Usually, rhythm comes very easily to me cause I learned rhythm as a child. That was like my main instrument. So that’s flowing through my body and rhythm feels fun and effortless. Melody then comes second and lyrics sometimes come third. I think vocalizing the percussion is both a necessity to my process but then also ends up resulting in something that’s very uniquely creative and unique to the Madam Gandhi sound. This is why I keep it (vocalizations) in many of the songs because I know it’s special.
It’s very interesting too in a sense that a lot of people when they hear songs and they don’t know the words, they’ll go ahead and they want to participate by doing a vocalization of an instrument. Understanding the significance of this participation aspect in regards to vocalizations and singing and tapping along and just kind of being involved in the entire process furthers your message of being involved and being motivated. One of your lyrics where you say, “I’ve been working on myself for a long time” in your song “Young Indian”, can you explain to us what the process entailed for you in regards to working on yourself and how you’re hoping your experience will be applicable to aid other young women to also work on ourselves so that we can go down that journey too?
I think I’ve always just wanted to keep evolving as a person. I’ve always wanted to be the best version of myself. All my insecurities and fears go away when I know I’m working towards the best version of myself. In fact, you’re speaking to me at a time where I very much feel it. My power these days, I’m definitely feeling happy. I’m feeling healthy. I feel excited about life. I feel joyful. I feel like I have so much to give because I am giving to myself. And I haven’t felt like that the past two years, the past two years I’ve had, you know, being so busy and being in so many different places, I’m growing, I’m learning, it’s information, but I didn’t feel as in my power. And I’m really starting to feel in this year and in this moment and knowing what that feels because I’ve been giving to myself because I’ve been boxing and eating clean and sleeping and surrounding myself with people who just love, love, love me, makes me feel happy. And then I notice what that feels like. And I noticed the performances are better. I notice my friends are happier. I notice the quality of my speeches are more impactful. I noticed that I have time for meditation to actually improve what I’m saying to my audience. They receive it even more. And so that’s why giving to yourself is so important because then you’ll always have something to give.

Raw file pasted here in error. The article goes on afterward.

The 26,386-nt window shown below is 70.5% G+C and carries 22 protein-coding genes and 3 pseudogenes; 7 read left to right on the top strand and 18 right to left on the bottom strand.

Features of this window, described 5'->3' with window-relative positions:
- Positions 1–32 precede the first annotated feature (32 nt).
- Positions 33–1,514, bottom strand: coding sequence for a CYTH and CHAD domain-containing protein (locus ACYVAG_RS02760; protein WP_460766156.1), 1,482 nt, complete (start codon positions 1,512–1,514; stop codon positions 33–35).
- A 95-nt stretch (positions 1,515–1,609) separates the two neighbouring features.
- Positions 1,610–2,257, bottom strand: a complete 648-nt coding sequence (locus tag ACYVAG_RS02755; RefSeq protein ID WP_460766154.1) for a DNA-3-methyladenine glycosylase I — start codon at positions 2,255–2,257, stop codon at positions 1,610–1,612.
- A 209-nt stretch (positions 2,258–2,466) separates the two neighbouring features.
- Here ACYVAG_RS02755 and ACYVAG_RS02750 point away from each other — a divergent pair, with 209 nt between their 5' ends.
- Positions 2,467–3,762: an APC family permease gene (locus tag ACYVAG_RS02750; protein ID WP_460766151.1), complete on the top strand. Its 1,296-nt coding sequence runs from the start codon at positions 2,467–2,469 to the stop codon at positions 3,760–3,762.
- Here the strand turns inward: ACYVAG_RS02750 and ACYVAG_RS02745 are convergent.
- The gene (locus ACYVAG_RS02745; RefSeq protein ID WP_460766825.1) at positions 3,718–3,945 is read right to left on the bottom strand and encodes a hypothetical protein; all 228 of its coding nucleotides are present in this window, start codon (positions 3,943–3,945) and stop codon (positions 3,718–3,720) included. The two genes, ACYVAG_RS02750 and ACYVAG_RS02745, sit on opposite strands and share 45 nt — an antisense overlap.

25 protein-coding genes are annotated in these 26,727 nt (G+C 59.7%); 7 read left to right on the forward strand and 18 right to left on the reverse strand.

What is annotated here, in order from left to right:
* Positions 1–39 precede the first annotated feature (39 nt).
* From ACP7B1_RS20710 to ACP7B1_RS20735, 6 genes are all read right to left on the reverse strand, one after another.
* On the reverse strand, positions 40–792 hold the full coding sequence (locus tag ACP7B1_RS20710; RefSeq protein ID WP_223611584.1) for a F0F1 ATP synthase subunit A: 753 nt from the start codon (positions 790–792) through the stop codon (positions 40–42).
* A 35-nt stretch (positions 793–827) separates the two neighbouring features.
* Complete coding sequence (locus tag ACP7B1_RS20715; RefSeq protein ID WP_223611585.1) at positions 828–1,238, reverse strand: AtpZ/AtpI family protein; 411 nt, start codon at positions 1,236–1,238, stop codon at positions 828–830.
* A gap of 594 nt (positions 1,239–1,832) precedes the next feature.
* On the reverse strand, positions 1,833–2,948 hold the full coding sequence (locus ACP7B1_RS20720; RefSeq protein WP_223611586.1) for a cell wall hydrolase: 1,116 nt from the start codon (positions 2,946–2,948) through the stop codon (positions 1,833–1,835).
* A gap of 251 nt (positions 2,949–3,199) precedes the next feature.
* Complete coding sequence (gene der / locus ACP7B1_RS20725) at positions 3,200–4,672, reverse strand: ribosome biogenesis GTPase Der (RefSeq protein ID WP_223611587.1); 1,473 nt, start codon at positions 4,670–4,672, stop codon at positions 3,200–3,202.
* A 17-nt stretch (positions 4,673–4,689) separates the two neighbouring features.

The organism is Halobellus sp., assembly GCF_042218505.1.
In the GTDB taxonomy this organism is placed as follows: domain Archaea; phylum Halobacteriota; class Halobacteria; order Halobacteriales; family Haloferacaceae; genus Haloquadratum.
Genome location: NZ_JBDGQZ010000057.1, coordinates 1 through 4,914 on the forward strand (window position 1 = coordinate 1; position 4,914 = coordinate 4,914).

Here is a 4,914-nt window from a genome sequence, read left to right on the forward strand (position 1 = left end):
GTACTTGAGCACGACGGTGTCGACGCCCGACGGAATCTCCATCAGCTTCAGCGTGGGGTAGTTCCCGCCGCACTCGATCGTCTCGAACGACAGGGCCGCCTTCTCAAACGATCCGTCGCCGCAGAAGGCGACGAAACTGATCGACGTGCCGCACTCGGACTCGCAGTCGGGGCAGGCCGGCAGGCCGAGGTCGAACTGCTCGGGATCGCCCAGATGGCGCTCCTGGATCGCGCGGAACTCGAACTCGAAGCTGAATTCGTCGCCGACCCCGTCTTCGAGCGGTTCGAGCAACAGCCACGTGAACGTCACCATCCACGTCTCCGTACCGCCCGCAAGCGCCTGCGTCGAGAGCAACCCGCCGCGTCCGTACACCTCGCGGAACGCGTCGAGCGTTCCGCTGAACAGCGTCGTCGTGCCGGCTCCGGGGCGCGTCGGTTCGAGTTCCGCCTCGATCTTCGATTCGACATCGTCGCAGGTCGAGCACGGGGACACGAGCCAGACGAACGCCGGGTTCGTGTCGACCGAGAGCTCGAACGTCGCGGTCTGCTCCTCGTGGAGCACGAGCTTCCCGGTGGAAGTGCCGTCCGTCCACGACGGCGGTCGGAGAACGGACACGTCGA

You also encourage us to take care of ourselves. What is one thing or concept that you feel we are neglecting physically, emotionally, or spiritually that is hurting us (women)?
If you’re brave enough to not feel like we owe anything to anybody. I think many times our day gets depleted because we think we have to do something and anytime we do something out of feeling obligated, I honestly believe the quality of that experience ends up being far less than what is enjoyable anyway. So when we bring the best version of ourselves to an experience because we want to be there, that’s very, very good.
As a woman, I’ve noticed that a lot of times being ignored and excluded effects situations where we need to progress and grow as human beings. You know it’s like you know you want to do something but then it’s like this block, something that’s blocking you from going on and developing and growing. What reactions from women have you been seeing regarding your message of empowerment that has surprised you and what made your message of empowerment more important now than ever?